Saturday, January 19, 2019

Is it OK to say President Garfield was cute?

Is it OK to talk about people's looks when it has nothing to do with their job or anything else? Or is it naïve, even overly PC, to complain about “lookism”? 

A recent episode of NPR’s Planet Money (transcript here) has two female co-hosts making comments on the attractiveness of 19th century former presidents. I can’t help but feel that if male hosts talked similarly about the looks of, say, the Suffragettes, people would rightfully be angry.

Here is the dialog: 
[Heather Cox] RICHARDSON [a professor of American history at Boston College]: James A. Garfield from Ohio. You know, a Civil War veteran.
 [Sarah] GONZALEZ: Is Garfield the one with the nice blue eyes that you keep mentioning?
 RICHARDSON: Yes, exactly.
 GONZALEZ: Oh, I can see the eyes. Yeah. I can see that.
 RICHARDSON: (Laughter) See?
 [Ailsa] CHANG: Wait, I want to see what he looks like.
 GONZALEZ: All right, let's Google him. OK, look at this. OK, but, like, if you had to choose a cute president from the late 19th century.
 CHANG: I don't think he would be the one.
 GONZALEZ: All right. Fine. James A. Garfield, to me, takes the 19th century cake, but whatever.
 This was in the program itself. Then, after the credits, where podcasts often add humorous bits of dialog that ended up on the cutting room floor (metaphorically, of course), they added: 
CHANG: I would go for Franklin Pierce.
 GONZALEZ: I don't even know who that guy is. That doesn't even stand out as a president to me.
 CHANG: Google. Google. Tall, dark and handsome.
 GONZALEZ: That is not dark.
 CHANG: (Laughter).
 GONZALEZ: Dark doesn't happen till...
 CHANG: 2008.
 GONZALEZ: ...2008.
Ha ha.

I’m puzzled that the hosts and NPR editors think this kind of frivolous commentary is acceptable. Men making similar comments about women’s looks would immediately raise red flags. It might happen in private, but would surely not be put on the air. Given the history of how suffragettes were portrayed as ugly and unwanted, people are rightfully sensitive about commenting on women's looks. And it is also a fact that journalists and pundits comment on female politicians’ looks and clothes in ways they would never do for men (see here).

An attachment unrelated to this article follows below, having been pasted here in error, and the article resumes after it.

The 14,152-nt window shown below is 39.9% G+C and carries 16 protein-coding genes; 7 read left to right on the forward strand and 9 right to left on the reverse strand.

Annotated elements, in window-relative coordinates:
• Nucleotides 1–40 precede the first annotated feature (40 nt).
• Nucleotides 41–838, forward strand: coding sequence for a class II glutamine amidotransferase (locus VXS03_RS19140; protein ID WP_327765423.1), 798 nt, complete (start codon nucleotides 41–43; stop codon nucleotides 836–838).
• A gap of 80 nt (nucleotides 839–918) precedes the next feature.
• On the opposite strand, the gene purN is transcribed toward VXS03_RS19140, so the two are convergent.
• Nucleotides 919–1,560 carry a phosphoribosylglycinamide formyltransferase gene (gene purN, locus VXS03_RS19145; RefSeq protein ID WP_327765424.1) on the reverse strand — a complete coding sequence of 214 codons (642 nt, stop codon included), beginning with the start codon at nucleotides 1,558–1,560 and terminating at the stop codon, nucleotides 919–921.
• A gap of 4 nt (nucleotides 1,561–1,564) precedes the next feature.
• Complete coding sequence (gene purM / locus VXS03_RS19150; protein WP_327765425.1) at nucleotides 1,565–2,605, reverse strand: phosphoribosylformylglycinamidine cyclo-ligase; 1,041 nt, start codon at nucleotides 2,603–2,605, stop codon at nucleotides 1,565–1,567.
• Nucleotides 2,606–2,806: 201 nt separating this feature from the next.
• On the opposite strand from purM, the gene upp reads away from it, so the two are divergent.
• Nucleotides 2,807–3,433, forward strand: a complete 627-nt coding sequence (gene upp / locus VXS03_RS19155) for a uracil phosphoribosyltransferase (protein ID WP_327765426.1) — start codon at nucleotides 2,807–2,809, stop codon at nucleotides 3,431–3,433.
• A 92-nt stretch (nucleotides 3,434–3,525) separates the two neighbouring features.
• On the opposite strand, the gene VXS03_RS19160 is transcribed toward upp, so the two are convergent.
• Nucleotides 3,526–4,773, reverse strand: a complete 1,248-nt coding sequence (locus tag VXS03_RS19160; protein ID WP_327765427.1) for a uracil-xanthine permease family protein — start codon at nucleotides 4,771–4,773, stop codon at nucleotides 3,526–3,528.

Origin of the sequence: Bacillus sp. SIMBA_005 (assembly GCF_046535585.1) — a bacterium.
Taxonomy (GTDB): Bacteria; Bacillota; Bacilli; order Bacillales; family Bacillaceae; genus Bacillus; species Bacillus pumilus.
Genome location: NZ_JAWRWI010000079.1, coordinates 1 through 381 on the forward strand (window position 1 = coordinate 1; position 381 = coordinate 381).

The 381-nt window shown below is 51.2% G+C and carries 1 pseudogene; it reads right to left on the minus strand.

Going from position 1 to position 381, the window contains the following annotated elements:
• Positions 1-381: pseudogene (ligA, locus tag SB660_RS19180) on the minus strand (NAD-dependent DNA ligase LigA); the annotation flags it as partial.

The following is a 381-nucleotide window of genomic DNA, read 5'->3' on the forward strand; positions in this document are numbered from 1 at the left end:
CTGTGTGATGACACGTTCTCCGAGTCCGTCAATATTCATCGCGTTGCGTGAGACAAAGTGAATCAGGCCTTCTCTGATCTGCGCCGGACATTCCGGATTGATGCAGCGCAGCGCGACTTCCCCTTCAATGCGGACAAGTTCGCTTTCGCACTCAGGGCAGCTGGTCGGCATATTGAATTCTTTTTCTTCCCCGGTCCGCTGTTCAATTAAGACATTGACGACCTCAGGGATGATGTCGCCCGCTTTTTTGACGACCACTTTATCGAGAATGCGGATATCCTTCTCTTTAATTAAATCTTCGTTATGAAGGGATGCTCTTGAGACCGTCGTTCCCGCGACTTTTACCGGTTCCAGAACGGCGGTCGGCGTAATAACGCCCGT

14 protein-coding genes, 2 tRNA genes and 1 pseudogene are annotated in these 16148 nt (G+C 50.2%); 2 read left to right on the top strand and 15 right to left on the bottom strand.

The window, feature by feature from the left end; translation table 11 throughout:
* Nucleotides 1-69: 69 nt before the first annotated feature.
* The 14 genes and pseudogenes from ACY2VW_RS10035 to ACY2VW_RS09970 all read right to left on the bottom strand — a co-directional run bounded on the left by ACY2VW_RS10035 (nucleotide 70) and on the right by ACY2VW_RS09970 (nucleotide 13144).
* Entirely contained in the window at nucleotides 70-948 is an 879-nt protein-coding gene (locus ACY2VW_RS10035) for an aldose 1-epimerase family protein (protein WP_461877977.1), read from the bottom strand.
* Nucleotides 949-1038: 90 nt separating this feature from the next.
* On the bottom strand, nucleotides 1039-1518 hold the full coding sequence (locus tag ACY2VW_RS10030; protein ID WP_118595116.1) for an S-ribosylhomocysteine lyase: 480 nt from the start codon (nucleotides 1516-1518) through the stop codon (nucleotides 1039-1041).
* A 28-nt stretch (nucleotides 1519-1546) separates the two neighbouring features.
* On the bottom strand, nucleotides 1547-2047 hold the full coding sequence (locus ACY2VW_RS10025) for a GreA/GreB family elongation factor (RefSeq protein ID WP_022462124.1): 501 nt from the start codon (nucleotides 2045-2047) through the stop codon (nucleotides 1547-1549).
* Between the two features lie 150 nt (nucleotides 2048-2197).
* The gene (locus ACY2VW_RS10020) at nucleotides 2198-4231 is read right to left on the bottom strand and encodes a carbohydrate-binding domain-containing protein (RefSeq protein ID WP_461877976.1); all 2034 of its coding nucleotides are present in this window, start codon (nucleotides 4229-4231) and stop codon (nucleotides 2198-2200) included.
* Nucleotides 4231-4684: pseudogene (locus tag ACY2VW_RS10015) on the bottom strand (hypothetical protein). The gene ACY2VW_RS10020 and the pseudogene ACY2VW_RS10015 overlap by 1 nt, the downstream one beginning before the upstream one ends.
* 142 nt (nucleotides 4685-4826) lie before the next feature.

On the other hand, there is a kind of egalitarianism here in that we have women talking about the appearance of powerful men, a reversal of powerful men talking about women's looks. But are we not supposed to be getting beyond this focus on appearance?

At the same time, sometimes people’s appearance is relevant to a discussion, and we cannot make it taboo, pretending that we don’t notice looks, or that it is too sensitive to talk about. No one can deny that good looks generally help in one’s career.

Still, the frivolity of these comments offends me. Who looks at pictures of presidents from the 19th century to see if they are “cute”? Seems weird.

This is the kind of double-standard that annoys people on the Right. Some people are quick to criticize men for commenting on women’s appearance, and here we have women gabbing about men’s appearance in a way that would be unacceptable if the genders were reversed. Without being too prudish or PC, the journalists should have had the good sense not to include this as part of their podcast. It was not funny, really.

Actually, it was offensive. Just as it is when men comment on women’s looks when it is irrelevant.

No comments: